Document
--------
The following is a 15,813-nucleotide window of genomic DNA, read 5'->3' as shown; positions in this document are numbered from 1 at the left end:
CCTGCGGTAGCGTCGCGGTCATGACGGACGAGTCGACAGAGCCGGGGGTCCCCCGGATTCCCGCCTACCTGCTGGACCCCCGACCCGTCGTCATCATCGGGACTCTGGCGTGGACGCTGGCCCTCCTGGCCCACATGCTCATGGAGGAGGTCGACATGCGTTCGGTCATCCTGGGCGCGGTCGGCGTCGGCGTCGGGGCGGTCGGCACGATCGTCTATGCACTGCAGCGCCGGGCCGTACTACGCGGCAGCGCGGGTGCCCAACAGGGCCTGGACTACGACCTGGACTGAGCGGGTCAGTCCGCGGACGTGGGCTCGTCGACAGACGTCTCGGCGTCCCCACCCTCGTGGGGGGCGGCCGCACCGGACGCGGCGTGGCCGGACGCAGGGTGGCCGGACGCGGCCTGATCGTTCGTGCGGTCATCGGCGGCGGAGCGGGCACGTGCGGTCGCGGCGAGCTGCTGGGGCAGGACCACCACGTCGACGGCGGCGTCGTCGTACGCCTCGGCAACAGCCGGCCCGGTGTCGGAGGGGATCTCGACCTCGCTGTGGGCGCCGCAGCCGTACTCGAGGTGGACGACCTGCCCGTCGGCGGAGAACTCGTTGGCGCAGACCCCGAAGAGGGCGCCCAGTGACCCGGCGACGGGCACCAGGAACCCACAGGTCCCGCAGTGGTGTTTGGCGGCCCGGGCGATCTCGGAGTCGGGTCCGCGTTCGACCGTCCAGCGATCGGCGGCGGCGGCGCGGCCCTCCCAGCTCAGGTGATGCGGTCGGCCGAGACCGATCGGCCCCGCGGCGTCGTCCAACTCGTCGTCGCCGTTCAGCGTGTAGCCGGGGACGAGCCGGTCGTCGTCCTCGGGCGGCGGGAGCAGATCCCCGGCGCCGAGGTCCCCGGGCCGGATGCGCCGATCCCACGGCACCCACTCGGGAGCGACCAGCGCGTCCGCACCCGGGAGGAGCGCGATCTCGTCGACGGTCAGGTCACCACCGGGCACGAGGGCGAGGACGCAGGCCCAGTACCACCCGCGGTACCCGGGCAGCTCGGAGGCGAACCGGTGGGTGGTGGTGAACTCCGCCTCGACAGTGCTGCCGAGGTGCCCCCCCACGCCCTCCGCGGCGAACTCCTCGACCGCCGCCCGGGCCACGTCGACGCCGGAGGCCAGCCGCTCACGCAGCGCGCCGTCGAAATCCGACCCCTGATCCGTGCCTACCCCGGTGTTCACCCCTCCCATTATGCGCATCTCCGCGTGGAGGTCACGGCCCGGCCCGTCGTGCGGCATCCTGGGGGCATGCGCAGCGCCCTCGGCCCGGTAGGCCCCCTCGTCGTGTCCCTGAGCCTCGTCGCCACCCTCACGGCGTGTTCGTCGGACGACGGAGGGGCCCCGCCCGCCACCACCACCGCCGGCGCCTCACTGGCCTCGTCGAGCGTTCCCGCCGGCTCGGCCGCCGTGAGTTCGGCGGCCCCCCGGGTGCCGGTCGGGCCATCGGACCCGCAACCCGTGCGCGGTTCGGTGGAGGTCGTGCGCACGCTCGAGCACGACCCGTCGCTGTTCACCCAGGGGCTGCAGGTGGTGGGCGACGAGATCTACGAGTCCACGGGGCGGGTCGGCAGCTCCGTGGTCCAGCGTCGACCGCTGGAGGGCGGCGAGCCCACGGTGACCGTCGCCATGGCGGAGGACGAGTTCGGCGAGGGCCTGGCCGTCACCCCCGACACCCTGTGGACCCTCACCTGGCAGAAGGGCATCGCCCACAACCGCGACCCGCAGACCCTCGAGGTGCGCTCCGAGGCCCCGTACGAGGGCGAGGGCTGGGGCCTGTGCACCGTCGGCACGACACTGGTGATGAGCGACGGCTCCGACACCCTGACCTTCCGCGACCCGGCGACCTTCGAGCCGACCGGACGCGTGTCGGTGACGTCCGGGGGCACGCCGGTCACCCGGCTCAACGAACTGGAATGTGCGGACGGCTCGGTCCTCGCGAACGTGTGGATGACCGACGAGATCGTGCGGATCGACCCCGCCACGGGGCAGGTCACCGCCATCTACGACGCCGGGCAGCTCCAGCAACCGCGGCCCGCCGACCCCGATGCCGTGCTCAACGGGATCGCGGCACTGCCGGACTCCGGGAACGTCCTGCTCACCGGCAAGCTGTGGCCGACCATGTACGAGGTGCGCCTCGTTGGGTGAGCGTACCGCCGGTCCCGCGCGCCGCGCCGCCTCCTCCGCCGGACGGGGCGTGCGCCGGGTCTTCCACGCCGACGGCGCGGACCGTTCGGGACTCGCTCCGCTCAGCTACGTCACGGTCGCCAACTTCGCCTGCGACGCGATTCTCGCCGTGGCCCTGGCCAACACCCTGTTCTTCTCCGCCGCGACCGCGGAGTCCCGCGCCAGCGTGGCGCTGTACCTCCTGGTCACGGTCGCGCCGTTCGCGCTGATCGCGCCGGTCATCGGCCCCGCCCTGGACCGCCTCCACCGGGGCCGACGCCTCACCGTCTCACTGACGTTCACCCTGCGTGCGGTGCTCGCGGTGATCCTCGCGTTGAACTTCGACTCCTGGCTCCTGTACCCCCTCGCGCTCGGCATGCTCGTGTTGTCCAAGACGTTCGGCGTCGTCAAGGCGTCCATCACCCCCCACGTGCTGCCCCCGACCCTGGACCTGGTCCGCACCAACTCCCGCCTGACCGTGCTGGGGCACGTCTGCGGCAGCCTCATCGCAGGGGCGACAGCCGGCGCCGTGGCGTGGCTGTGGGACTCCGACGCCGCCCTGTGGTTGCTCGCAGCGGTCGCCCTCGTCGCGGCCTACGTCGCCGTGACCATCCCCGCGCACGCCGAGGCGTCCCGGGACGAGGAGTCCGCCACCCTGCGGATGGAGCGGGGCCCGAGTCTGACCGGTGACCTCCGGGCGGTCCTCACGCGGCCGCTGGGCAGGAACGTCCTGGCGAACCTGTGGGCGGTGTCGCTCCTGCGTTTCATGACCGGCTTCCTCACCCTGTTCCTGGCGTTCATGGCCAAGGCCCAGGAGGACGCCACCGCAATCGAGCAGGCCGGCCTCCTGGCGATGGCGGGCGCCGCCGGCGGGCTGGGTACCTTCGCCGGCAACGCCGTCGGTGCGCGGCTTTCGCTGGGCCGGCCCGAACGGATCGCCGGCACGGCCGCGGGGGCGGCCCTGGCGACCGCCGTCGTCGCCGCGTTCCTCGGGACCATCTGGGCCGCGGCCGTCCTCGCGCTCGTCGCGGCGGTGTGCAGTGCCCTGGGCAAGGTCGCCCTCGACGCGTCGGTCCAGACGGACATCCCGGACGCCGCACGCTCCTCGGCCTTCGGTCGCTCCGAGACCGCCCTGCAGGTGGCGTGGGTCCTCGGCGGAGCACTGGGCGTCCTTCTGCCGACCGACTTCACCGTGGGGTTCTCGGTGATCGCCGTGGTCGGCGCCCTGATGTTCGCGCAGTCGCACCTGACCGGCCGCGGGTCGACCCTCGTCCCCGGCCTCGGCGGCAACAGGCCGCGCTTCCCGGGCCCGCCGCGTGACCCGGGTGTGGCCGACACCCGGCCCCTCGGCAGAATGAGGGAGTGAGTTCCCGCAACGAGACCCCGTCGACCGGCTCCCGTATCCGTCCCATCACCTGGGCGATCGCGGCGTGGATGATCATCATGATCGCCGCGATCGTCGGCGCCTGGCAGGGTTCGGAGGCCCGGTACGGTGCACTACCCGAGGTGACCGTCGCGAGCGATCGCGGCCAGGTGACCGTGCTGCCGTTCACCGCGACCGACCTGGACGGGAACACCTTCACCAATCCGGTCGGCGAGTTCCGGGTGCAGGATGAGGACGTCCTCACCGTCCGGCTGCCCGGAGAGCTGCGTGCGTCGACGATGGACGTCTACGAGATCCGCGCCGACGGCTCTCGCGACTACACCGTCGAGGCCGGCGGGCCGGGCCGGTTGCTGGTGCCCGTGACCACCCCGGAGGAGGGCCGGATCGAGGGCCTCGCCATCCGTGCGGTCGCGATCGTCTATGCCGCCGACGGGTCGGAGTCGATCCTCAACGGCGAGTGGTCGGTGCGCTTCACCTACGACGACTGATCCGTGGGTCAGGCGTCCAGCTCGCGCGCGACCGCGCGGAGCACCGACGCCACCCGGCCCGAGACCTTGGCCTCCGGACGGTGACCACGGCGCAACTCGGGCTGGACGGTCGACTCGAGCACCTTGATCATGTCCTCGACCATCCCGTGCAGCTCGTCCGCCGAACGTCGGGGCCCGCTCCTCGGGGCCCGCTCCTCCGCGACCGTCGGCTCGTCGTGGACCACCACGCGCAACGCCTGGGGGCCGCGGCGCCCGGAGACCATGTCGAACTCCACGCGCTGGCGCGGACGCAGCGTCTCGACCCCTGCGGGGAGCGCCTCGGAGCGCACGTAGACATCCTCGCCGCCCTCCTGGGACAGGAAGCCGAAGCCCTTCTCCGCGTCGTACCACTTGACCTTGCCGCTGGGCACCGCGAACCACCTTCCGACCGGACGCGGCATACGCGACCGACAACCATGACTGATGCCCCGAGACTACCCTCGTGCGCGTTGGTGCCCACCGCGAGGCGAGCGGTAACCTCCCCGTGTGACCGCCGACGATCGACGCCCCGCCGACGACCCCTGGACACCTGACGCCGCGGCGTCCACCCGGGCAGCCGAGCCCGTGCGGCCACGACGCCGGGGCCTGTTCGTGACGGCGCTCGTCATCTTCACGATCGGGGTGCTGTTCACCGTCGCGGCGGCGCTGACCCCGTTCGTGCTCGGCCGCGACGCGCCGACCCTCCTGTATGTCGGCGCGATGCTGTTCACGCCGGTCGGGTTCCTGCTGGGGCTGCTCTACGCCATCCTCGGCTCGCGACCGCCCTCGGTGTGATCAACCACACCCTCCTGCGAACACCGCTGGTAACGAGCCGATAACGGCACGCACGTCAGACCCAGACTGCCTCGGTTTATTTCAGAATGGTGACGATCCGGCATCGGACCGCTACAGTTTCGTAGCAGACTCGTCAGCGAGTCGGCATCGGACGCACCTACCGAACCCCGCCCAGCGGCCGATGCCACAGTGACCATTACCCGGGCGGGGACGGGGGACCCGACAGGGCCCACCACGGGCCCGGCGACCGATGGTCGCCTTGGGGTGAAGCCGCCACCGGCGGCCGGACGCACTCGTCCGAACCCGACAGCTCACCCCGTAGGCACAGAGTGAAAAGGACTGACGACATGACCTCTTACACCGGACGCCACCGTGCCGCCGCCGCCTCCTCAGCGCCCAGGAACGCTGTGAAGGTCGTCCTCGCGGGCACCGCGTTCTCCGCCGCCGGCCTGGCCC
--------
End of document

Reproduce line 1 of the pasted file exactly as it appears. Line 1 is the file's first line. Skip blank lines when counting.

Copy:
The following is a 15,813-nucleotide window of genomic DNA, read 5'->3' as shown; positions in this document are numbered from 1 at the left end: